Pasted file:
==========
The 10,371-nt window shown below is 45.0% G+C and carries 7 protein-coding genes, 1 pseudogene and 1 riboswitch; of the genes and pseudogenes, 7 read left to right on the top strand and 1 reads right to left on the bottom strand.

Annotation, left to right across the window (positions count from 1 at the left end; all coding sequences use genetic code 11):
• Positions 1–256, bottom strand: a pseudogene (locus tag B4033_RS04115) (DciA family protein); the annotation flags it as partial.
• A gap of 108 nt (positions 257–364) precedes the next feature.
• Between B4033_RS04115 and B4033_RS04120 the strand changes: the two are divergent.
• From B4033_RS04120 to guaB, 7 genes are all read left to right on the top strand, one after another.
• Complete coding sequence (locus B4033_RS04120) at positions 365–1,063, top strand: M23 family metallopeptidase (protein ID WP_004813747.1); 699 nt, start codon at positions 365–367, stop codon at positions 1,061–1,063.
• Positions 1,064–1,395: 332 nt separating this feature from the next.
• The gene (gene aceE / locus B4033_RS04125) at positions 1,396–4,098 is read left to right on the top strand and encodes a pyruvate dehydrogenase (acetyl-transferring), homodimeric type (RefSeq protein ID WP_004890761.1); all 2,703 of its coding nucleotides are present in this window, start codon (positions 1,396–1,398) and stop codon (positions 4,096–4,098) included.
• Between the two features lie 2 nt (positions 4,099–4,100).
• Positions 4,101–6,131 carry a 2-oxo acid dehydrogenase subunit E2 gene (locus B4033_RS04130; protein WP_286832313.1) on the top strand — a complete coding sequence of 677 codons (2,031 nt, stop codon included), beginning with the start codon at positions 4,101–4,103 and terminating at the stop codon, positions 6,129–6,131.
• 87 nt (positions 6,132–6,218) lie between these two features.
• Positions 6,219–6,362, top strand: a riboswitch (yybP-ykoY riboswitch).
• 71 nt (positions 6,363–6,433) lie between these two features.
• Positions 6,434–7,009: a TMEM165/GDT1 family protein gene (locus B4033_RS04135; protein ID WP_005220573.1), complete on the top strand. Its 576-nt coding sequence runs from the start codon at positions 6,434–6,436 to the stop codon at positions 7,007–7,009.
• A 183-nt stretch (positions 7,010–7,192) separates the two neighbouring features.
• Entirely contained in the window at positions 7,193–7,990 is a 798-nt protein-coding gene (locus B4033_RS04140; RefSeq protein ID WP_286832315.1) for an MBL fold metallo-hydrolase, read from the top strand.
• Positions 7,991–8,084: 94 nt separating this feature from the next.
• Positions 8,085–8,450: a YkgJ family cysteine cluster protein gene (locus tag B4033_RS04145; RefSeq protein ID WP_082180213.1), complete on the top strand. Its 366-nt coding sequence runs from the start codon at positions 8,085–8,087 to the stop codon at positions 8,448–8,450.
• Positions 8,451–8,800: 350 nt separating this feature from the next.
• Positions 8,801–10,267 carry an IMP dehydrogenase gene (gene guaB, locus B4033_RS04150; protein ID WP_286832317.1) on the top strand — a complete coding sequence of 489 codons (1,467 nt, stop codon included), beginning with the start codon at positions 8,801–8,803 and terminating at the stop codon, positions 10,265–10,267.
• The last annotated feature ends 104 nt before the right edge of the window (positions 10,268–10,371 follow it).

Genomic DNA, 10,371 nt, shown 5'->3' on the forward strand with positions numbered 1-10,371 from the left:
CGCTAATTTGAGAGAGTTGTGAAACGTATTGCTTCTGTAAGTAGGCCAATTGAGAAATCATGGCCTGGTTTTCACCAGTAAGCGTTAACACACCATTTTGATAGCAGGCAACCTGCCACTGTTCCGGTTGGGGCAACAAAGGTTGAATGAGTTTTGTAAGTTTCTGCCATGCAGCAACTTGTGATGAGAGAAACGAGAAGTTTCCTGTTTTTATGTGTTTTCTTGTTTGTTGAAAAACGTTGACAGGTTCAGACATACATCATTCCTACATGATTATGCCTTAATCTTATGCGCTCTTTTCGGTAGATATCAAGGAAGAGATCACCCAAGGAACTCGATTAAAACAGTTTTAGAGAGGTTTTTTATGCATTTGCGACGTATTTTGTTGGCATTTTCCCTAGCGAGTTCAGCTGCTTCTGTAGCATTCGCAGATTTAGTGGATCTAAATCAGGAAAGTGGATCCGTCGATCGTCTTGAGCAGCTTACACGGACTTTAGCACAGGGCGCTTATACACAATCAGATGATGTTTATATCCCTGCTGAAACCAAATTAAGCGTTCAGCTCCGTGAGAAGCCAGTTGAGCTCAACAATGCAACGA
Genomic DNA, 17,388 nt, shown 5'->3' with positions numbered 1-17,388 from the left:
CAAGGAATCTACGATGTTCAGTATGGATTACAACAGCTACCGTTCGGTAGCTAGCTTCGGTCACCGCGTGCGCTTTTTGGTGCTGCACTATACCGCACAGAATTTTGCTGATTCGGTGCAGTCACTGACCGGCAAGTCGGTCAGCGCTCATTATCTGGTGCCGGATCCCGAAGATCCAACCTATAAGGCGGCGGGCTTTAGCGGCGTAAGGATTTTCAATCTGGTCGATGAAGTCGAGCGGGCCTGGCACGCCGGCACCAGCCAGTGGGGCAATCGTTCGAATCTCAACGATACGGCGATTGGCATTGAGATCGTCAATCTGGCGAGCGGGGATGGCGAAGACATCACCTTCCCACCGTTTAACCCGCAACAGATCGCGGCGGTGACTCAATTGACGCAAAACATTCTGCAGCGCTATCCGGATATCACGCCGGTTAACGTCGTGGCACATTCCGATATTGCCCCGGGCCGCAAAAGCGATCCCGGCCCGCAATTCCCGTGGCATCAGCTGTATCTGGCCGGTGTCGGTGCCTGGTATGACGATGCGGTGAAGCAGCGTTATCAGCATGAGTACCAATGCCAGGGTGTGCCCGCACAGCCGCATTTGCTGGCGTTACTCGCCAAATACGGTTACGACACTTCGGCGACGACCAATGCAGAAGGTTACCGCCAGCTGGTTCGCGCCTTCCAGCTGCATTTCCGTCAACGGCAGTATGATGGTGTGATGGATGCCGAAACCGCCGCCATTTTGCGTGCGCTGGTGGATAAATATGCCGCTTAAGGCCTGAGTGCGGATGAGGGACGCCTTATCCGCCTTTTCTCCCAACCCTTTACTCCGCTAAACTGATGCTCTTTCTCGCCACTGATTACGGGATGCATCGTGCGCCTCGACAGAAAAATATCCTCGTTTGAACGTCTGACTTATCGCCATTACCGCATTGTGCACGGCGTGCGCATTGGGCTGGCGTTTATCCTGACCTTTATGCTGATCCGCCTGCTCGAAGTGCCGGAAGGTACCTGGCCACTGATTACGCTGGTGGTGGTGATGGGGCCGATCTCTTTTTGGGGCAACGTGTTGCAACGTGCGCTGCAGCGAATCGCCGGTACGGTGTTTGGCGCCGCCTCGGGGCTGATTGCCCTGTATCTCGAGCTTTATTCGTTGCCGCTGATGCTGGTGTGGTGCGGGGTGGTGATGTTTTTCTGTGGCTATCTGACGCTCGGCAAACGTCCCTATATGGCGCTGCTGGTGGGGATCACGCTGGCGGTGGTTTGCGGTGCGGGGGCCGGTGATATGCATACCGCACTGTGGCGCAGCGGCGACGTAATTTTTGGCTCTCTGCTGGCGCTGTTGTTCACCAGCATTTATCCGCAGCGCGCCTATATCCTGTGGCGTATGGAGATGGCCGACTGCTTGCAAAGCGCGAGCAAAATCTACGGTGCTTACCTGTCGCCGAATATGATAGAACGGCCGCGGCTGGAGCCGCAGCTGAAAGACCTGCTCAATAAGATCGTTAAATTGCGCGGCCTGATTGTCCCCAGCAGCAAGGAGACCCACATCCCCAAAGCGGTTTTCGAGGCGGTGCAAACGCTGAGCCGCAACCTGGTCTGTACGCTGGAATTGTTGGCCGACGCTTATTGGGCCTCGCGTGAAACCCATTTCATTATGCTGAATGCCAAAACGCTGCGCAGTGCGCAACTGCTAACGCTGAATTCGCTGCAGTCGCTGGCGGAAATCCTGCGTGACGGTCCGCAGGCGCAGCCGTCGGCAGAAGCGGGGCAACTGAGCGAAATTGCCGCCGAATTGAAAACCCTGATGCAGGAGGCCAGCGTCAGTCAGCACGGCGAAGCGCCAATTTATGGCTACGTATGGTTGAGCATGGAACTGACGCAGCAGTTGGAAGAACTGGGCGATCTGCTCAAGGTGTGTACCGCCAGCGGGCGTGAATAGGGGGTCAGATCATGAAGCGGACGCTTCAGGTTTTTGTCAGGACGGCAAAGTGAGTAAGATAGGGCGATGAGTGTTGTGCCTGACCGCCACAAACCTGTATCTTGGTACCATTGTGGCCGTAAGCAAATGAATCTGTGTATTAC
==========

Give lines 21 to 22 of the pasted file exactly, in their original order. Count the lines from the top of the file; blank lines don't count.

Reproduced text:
• Positions 8,801–10,267 carry an IMP dehydrogenase gene (gene guaB, locus B4033_RS04150; protein ID WP_286832317.1) on the top strand — a complete coding sequence of 489 codons (1,467 nt, stop codon included), beginning with the start codon at positions 8,801–8,803 and terminating at the stop codon, positions 10,265–10,267.
• The last annotated feature ends 104 nt before the right edge of the window (positions 10,268–10,371 follow it).